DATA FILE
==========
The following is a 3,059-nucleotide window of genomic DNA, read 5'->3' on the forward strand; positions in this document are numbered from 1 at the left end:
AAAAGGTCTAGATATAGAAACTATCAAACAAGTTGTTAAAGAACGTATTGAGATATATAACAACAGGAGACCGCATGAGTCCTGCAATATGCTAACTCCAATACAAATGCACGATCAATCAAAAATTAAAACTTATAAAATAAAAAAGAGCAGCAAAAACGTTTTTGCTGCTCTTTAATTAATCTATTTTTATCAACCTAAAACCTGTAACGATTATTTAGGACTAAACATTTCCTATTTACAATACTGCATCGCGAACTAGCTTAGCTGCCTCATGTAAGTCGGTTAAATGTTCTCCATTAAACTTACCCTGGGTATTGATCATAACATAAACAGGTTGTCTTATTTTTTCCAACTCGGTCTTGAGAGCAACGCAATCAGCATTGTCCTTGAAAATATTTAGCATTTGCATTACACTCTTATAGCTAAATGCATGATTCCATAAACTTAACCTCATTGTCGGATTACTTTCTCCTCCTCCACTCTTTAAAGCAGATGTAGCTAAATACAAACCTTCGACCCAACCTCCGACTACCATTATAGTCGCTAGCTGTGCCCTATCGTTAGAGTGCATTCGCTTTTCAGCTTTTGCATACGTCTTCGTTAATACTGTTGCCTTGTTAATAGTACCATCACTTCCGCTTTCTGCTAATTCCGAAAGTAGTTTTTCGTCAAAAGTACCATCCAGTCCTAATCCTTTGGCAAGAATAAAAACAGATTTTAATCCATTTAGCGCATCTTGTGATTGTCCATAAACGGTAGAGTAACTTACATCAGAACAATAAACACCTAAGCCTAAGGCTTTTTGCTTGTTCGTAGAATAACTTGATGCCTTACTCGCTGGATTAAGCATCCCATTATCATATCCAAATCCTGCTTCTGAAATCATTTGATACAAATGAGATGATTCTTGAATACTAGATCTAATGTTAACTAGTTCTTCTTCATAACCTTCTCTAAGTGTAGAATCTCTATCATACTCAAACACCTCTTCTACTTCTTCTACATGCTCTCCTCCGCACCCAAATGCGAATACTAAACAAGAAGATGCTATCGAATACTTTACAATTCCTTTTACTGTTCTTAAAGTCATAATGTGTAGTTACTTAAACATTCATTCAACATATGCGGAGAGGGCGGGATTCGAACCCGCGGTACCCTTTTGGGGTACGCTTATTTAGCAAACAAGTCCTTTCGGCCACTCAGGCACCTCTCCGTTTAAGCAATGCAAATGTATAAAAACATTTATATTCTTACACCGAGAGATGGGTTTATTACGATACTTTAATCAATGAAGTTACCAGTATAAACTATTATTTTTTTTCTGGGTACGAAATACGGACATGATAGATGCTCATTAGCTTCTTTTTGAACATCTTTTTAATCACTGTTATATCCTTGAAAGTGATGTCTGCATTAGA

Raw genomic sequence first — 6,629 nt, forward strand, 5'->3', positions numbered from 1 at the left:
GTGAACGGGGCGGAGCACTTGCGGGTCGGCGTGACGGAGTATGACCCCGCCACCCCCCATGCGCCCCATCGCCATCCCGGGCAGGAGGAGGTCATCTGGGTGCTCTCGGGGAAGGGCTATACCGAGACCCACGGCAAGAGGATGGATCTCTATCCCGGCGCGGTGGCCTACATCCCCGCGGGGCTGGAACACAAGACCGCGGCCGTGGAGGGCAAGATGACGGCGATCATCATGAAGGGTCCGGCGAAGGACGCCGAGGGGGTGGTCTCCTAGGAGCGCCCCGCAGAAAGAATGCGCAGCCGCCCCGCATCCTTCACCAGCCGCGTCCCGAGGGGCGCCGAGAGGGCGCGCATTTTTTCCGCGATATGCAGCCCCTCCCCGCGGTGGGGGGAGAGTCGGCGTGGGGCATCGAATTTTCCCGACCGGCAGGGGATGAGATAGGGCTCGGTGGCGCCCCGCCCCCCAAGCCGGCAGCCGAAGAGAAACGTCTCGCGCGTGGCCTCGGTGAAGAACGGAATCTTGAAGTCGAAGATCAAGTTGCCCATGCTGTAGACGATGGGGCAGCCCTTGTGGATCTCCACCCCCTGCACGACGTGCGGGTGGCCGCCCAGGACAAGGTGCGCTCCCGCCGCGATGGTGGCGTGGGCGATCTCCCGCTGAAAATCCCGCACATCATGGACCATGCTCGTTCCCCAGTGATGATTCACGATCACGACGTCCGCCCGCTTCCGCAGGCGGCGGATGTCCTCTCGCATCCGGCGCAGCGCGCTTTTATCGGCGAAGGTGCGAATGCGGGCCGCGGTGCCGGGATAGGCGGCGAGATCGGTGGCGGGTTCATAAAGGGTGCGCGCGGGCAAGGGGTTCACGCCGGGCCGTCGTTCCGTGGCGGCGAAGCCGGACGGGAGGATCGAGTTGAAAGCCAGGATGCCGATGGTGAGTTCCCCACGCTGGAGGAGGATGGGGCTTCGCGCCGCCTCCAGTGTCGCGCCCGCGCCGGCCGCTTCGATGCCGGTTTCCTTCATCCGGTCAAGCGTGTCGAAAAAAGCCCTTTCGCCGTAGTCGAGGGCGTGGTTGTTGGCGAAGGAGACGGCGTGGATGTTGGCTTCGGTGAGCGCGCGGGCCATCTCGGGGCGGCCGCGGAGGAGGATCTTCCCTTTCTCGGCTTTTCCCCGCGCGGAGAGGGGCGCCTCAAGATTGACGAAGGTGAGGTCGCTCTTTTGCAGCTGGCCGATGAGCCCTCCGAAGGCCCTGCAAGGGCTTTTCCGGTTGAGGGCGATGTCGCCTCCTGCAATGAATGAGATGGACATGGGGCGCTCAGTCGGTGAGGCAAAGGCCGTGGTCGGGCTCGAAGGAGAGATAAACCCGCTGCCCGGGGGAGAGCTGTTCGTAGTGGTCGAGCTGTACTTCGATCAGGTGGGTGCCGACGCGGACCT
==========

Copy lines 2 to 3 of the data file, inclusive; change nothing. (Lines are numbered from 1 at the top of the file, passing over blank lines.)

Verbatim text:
AAAAGGTCTAGATATAGAAACTATCAAACAAGTTGTTAAAGAACGTATTGAGATATATAACAACAGGAGACCGCATGAGTCCTGCAATATGCTAACTCCAATACAAATGCACGATCAATCAAAAATTAAAACTTATAAAATAAAAAAGAGCAGCAAAAACGTTTTTGCTGCTCTTTAATTAATCTATTTTTATCAACCTAAAACCTGTAACGATTATTTAGGACTAAACATTTCCTATTTACAATACTGCATCGCGAACTAGCTTAGCTGCCTCATGTAAGTCGGTTAAATGTTCTCCATTAAACTTACCCTGGGTATTGATCATAACATAAACAGGTTGTCTTATTTTTTCCAACTCGGTCTTGAGAGCAACGCAATCAGCATTGTCCTTGAAAATATTTAGCATTTGCATTACACTCTTATAGCTAAATGCATGATTCCATAAACTTAACCTCATTGTCGGATTACTTTCTCCTCCTCCACTCTTTAAAGCAGATGTAGCTAAATACAAACCTTCGACCCAACCTCCGACTACCATTATAGTCGCTAGCTGTGCCCTATCGTTAGAGTGCATTCGCTTTTCAGCTTTTGCATACGTCTTCGTTAATACTGTTGCCTTGTTAATAGTACCATCACTTCCGCTTTCTGCTAATTCCGAAAGTAGTTTTTCGTCAAAAGTACCATCCAGTCCTAATCCTTTGGCAAGAATAAAAACAGATTTTAATCCATTTAGCGCATCTTGTGATTGTCCATAAACGGTAGAGTAACTTACATCAGAACAATAAACACCTAAGCCTAAGGCTTTTTGCTTGTTCGTAGAATAACTTGATGCCTTACTCGCTGGATTAAGCATCCCATTATCATATCCAAATCCTGCTTCTGAAATCATTTGATACAAATGAGATGATTCTTGAATACTAGATCTAATGTTAACTAGTTCTTCTTCATAACCTTCTCTAAGTGTAGAATCTCTATCATACTCAAACACCTCTTCTACTTCTTCTACATGCTCTCCTCCGCACCCAAATGCGAATACTAAACAAGAAGATGCTATCGAATACTTTACAATTCCTTTTACTGTTCTTAAAGTCATAATGTGTAGTTACTTAAACATTCATTCAACATATGCGGAGAGGGCGGGATTCGAACCCGCGGTACCCTTTTGGGGTACGCTTATTTAGCAAACAAGTCCTTTCGGCCACTCAGGCACCTCTCCGTTTAAGCAATGCAAATGTATAAAAACATTTATATTCTTACACCGAGAGATGGGTTTATTACGATACTTTAATCAATGAAGTTACCAGTATAAACTATTATTTTTTTTCTGGGTACGAAATACGGACATGATAGATGCTCATTAGCTTCTTTTTGAACATCTTTTTAATCACTGTTATATCCTTGAAAGTGATGTCTGCATTAGA

Raw genomic sequence first — 6,629 nt, forward strand, 5'->3', positions numbered from 1 at the left: